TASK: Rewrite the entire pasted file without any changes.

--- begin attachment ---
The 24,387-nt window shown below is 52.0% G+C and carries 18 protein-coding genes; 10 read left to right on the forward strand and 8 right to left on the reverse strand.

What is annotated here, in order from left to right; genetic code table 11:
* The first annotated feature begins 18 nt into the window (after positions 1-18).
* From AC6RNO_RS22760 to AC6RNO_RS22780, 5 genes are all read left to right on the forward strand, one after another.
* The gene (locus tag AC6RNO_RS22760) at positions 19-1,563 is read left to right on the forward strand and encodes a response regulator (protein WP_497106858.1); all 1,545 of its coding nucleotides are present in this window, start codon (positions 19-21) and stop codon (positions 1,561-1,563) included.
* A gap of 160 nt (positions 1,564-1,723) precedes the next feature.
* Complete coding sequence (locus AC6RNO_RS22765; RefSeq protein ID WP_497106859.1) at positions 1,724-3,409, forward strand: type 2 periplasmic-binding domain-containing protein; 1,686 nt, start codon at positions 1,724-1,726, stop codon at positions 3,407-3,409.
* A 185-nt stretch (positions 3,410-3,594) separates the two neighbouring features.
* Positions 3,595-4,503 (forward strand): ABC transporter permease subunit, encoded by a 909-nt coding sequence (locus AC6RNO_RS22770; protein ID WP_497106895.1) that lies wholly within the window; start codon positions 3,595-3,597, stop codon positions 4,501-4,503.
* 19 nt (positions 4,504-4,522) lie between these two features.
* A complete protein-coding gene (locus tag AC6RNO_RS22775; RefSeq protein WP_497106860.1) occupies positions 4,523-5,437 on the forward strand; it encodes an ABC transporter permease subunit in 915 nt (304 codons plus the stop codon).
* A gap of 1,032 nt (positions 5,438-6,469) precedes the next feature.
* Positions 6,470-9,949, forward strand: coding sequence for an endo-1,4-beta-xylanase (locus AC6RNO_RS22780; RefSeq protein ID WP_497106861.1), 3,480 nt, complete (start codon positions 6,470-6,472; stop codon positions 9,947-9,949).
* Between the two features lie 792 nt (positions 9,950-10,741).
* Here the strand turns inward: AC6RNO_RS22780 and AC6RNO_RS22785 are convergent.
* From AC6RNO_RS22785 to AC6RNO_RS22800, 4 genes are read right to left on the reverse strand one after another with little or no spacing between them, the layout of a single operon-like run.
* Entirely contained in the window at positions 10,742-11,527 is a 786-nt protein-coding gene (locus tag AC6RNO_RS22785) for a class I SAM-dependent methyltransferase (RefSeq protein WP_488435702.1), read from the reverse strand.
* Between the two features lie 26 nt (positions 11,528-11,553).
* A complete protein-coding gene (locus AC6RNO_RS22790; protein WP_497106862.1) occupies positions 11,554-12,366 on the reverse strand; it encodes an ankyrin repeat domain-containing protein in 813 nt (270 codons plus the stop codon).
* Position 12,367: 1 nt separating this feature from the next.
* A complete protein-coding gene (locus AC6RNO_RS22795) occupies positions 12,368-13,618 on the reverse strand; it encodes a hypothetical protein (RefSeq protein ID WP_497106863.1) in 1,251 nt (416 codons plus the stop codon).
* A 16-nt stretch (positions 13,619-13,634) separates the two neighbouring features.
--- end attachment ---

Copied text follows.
The 24,387-nt window shown below is 52.0% G+C and carries 18 protein-coding genes; 10 read left to right on the forward strand and 8 right to left on the reverse strand.

What is annotated here, in order from left to right; genetic code table 11:
* The first annotated feature begins 18 nt into the window (after positions 1-18).
* From AC6RNO_RS22760 to AC6RNO_RS22780, 5 genes are all read left to right on the forward strand, one after another.
* The gene (locus tag AC6RNO_RS22760) at positions 19-1,563 is read left to right on the forward strand and encodes a response regulator (protein WP_497106858.1); all 1,545 of its coding nucleotides are present in this window, start codon (positions 19-21) and stop codon (positions 1,561-1,563) included.
* A gap of 160 nt (positions 1,564-1,723) precedes the next feature.
* Complete coding sequence (locus AC6RNO_RS22765; RefSeq protein ID WP_497106859.1) at positions 1,724-3,409, forward strand: type 2 periplasmic-binding domain-containing protein; 1,686 nt, start codon at positions 1,724-1,726, stop codon at positions 3,407-3,409.
* A 185-nt stretch (positions 3,410-3,594) separates the two neighbouring features.
* Positions 3,595-4,503 (forward strand): ABC transporter permease subunit, encoded by a 909-nt coding sequence (locus AC6RNO_RS22770; protein ID WP_497106895.1) that lies wholly within the window; start codon positions 3,595-3,597, stop codon positions 4,501-4,503.
* 19 nt (positions 4,504-4,522) lie between these two features.
* A complete protein-coding gene (locus tag AC6RNO_RS22775; RefSeq protein WP_497106860.1) occupies positions 4,523-5,437 on the forward strand; it encodes an ABC transporter permease subunit in 915 nt (304 codons plus the stop codon).
* A gap of 1,032 nt (positions 5,438-6,469) precedes the next feature.
* Positions 6,470-9,949, forward strand: coding sequence for an endo-1,4-beta-xylanase (locus AC6RNO_RS22780; RefSeq protein ID WP_497106861.1), 3,480 nt, complete (start codon positions 6,470-6,472; stop codon positions 9,947-9,949).
* Between the two features lie 792 nt (positions 9,950-10,741).
* Here the strand turns inward: AC6RNO_RS22780 and AC6RNO_RS22785 are convergent.
* From AC6RNO_RS22785 to AC6RNO_RS22800, 4 genes are read right to left on the reverse strand one after another with little or no spacing between them, the layout of a single operon-like run.
* Entirely contained in the window at positions 10,742-11,527 is a 786-nt protein-coding gene (locus tag AC6RNO_RS22785) for a class I SAM-dependent methyltransferase (RefSeq protein WP_488435702.1), read from the reverse strand.
* Between the two features lie 26 nt (positions 11,528-11,553).
* A complete protein-coding gene (locus AC6RNO_RS22790; protein WP_497106862.1) occupies positions 11,554-12,366 on the reverse strand; it encodes an ankyrin repeat domain-containing protein in 813 nt (270 codons plus the stop codon).
* Position 12,367: 1 nt separating this feature from the next.
* A complete protein-coding gene (locus AC6RNO_RS22795) occupies positions 12,368-13,618 on the reverse strand; it encodes a hypothetical protein (RefSeq protein ID WP_497106863.1) in 1,251 nt (416 codons plus the stop codon).
* A 16-nt stretch (positions 13,619-13,634) separates the two neighbouring features.